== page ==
HARRISBURG — Pennsylvania soon will have one of the strictest anti-hazing laws in the nation.

Gov. Wolf said he will sign a bill that would toughen penalties for hazing and force any fraternity or other organization that promotes or condones it to pay steep fines and even forfeit property.

The legislation, which was unanimously approved by the Senate on Monday, is named after Timothy Piazza, the New Jersey native and Pennsylvania State University student who died in 2017 following a fraternity pledge party that involved a gauntlet of binge-drinking games.

"We must give law enforcement the tools to hold people accountable and ensure schools have safeguards to protect students and curb hazing," Wolf said in a statement.

The legislation would create a new, felony-level offense of aggravated hazing, punishable by up to seven years in prison. It would also, for the first time, permit confiscation of frat houses where hazing occurs.

"This bill is one of the most significant reforms in the country," said Pennsylvania Senate Majority Leader Jake Corman (R., Centre), who sponsored and championed the bill.

He added: "The Piazza family has shown great courage. … They have made changing the law in Pennsylvania — and nationally — their movement to ensure that Tim's death has not been in vain."

The legislation passed the House last week.

The bill defines hazing as forcing students or minors to consume food, alcohol or drugs that could lead to emotional or physical harm, or having them endure brutality such as "whipping, beating, branding, calisthenics or exposure to the elements."

Cases resulting in bodily injury or death would be defined as aggravated hazing, a third-degree felony. Under current Pennsylvania law, hazing is a summary offense. The law will establish degrees of hazing, with varying punishments that give prosecutors discretion.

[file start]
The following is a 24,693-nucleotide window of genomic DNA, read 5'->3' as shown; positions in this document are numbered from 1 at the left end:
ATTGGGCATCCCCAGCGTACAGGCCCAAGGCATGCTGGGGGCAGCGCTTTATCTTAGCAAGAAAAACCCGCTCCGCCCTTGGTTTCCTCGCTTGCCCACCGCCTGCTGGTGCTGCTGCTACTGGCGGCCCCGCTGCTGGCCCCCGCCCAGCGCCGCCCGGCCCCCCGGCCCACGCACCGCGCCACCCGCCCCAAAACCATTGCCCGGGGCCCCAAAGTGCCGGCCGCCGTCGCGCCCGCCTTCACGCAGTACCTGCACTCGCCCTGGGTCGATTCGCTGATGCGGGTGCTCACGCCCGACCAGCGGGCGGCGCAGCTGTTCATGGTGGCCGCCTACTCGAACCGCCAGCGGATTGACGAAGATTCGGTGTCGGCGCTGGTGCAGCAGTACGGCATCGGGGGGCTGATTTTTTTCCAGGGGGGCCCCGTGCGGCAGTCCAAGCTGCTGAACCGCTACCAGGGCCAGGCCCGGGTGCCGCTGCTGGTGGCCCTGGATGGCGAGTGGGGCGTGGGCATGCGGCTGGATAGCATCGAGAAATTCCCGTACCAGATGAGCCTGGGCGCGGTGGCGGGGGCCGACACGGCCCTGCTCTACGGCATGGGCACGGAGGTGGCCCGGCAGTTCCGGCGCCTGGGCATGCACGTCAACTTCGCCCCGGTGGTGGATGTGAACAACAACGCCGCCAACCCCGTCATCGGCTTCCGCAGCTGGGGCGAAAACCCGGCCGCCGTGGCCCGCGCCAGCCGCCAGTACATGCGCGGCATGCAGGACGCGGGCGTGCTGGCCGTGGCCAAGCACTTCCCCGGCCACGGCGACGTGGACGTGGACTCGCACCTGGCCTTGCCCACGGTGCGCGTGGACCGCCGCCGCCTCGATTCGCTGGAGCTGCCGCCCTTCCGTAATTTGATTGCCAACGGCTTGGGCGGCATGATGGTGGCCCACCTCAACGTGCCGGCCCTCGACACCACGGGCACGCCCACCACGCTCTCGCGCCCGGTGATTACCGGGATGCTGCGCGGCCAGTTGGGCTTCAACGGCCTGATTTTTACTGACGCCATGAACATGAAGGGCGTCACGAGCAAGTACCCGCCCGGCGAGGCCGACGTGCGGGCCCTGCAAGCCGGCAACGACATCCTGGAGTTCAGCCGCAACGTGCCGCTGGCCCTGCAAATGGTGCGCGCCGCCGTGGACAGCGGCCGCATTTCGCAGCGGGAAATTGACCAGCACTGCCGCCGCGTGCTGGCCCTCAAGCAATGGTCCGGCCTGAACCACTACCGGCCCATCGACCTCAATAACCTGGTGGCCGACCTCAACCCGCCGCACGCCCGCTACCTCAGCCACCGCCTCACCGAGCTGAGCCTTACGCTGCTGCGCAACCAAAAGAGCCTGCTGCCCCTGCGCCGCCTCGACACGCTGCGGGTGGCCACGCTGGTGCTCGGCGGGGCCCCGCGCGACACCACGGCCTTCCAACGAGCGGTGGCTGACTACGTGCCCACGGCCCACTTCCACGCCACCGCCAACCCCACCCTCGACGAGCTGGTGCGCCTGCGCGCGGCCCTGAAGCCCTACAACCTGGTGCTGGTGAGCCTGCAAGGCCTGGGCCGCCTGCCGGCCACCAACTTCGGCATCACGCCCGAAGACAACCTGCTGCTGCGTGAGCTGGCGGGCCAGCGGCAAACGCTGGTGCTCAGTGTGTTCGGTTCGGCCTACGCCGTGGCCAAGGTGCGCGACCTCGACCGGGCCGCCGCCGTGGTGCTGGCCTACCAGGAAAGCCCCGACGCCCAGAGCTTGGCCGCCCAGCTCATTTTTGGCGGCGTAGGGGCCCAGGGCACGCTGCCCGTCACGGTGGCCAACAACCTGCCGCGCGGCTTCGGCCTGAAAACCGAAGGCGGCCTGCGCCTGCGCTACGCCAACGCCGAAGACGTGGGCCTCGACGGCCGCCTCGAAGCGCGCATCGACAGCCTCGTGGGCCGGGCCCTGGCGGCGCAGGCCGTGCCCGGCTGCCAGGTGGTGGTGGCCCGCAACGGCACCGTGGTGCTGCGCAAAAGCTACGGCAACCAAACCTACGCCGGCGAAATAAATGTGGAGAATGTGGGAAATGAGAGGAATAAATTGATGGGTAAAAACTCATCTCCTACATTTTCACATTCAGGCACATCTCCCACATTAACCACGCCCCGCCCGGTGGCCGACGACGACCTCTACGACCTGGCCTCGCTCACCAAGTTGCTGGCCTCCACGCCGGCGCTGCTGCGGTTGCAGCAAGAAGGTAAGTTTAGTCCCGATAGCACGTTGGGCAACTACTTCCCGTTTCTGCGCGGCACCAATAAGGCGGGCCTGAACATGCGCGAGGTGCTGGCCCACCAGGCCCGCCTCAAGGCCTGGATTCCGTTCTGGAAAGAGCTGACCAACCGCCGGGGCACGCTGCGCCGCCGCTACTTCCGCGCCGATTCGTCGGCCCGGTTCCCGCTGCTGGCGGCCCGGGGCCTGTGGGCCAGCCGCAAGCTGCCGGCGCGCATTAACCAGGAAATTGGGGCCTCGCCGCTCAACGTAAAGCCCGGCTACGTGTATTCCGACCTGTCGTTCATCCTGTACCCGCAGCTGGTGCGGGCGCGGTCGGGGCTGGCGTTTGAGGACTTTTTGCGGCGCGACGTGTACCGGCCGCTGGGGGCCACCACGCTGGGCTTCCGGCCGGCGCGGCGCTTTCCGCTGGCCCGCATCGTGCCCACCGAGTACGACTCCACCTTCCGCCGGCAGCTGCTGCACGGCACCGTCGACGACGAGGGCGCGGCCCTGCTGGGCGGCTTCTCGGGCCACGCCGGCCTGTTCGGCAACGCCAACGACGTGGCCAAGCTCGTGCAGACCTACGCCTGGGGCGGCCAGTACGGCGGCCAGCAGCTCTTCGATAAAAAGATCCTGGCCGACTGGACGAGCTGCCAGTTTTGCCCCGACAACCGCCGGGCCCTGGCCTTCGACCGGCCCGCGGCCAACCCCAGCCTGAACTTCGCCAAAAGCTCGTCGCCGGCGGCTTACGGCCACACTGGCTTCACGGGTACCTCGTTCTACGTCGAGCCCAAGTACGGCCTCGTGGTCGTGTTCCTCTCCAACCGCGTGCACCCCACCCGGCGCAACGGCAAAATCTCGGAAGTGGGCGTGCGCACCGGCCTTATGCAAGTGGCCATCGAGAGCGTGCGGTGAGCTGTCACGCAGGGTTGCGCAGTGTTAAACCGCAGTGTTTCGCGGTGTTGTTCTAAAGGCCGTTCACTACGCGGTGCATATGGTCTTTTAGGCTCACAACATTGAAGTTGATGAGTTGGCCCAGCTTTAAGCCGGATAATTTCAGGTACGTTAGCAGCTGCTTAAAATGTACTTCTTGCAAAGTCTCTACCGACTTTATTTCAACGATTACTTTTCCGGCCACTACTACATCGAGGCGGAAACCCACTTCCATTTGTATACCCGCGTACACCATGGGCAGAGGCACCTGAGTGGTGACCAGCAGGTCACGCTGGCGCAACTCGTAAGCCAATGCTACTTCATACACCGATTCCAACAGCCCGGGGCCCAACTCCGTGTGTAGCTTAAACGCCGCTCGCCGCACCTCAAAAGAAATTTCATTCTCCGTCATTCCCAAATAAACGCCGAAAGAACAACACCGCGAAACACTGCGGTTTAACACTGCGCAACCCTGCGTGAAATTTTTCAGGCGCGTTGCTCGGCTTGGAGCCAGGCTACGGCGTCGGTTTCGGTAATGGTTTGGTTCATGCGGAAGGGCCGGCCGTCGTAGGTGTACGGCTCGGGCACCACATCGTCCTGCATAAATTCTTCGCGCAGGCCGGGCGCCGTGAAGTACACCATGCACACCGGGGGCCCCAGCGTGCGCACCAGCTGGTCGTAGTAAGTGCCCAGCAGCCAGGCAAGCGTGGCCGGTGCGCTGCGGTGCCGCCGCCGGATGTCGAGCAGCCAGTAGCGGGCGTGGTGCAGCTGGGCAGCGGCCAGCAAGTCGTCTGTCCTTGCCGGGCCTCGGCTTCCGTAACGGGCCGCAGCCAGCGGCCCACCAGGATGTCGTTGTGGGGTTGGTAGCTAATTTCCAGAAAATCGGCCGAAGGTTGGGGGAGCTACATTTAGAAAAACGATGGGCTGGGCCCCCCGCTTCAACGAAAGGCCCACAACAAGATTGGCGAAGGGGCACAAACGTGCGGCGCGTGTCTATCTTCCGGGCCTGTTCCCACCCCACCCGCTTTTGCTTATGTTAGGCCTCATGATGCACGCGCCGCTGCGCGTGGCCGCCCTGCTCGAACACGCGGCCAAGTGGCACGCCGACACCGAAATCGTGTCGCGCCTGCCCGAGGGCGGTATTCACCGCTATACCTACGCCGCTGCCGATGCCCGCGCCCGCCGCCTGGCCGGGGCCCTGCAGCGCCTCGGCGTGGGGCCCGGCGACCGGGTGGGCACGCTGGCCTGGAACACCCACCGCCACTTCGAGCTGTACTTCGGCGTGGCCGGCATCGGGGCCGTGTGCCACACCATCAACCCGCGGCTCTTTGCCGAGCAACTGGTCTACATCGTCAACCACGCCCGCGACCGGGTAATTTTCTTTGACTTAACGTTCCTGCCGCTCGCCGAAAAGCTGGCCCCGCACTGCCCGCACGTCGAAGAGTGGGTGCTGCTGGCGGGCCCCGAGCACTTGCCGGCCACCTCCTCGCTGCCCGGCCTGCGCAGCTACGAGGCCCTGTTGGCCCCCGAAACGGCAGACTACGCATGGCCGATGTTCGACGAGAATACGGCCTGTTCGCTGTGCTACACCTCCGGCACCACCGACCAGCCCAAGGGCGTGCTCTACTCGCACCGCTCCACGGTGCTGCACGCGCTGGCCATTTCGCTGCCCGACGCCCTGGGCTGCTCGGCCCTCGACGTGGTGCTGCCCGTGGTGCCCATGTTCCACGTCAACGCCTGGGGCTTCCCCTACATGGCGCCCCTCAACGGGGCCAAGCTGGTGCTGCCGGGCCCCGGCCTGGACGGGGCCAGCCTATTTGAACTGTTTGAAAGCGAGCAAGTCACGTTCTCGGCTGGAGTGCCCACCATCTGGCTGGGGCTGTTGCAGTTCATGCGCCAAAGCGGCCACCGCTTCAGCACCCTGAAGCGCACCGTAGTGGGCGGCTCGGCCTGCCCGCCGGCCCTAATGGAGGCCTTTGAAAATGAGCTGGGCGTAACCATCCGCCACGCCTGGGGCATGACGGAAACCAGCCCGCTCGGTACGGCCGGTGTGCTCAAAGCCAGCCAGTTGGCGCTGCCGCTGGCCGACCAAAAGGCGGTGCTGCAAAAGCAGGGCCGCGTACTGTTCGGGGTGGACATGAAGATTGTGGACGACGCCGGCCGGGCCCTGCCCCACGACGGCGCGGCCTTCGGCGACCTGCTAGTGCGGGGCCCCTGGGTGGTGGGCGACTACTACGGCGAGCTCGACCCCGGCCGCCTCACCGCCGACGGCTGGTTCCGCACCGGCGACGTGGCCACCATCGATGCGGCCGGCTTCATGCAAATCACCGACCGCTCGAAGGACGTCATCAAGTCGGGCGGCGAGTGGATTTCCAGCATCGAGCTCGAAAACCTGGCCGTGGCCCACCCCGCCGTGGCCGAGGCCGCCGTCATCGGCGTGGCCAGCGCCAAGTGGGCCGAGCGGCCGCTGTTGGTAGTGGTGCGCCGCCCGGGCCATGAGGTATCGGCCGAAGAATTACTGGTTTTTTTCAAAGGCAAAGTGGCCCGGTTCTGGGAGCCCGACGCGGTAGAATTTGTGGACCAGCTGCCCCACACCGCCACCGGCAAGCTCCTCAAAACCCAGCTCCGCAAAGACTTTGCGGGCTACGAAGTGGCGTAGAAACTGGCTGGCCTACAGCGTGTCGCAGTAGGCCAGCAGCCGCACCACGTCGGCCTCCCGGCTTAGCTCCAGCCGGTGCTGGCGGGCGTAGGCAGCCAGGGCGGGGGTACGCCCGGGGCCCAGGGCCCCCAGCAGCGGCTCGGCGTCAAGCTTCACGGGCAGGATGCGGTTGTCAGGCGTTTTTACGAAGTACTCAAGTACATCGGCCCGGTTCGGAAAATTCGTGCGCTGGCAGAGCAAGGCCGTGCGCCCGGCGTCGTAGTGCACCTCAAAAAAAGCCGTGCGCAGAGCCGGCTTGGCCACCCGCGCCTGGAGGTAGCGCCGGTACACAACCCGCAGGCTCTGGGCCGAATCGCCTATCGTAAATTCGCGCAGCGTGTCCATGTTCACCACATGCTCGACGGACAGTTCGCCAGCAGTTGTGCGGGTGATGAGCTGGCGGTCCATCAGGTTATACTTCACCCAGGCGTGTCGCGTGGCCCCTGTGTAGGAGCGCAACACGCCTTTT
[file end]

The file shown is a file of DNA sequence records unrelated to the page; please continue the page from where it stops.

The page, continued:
Any organization that "intentionally, knowingly or recklessly" promotes or enables severe hazing could be forced by a judge to forfeit the property on which the crime occurred, according to the bill. Fraternities and sororities would also be exposed to possible felony charges, whereas schools could be subject to institutional hazing, an offense punishable by fines up to $15,000.

The legislation also contains a so-called safe harbor provision to provide immunity to students who call police, campus security, or emergency personnel to report that someone needs medical attention, as long as they stay with that person until help arrives.

Piazza was a 19-year-old sophomore engineering major from Lebanon, N.J., when he died in February 2017. He suffered a traumatic brain injury after a series of falls — including down a set of stairs — following a night of heavy drinking at a pledging party at the Beta Theta Pi fraternity. Fraternity members did not call for medical help until the next morning.

Afterward, his parents, Jim and Evelyn Piazza, became anti-hazing advocates.

Last month, the Piazzas and three other couples who also lost children in fraternity hazings met with the National Panhellenic Conference of 26 national sororities to work together to find strategies for dealing with the problem. The group said it would push for legislation in every state that includes tougher penalties for hazing, and would launch a campaign to educate college students as well as middle and high school students about the dangers hazing presents.

"We decided it's better to work with them to make it better," Jim Piazza said at the time.

Twenty-six people have faced criminal charges stemming from the case, according to the state Attorney General's Office, which is handling the prosecution.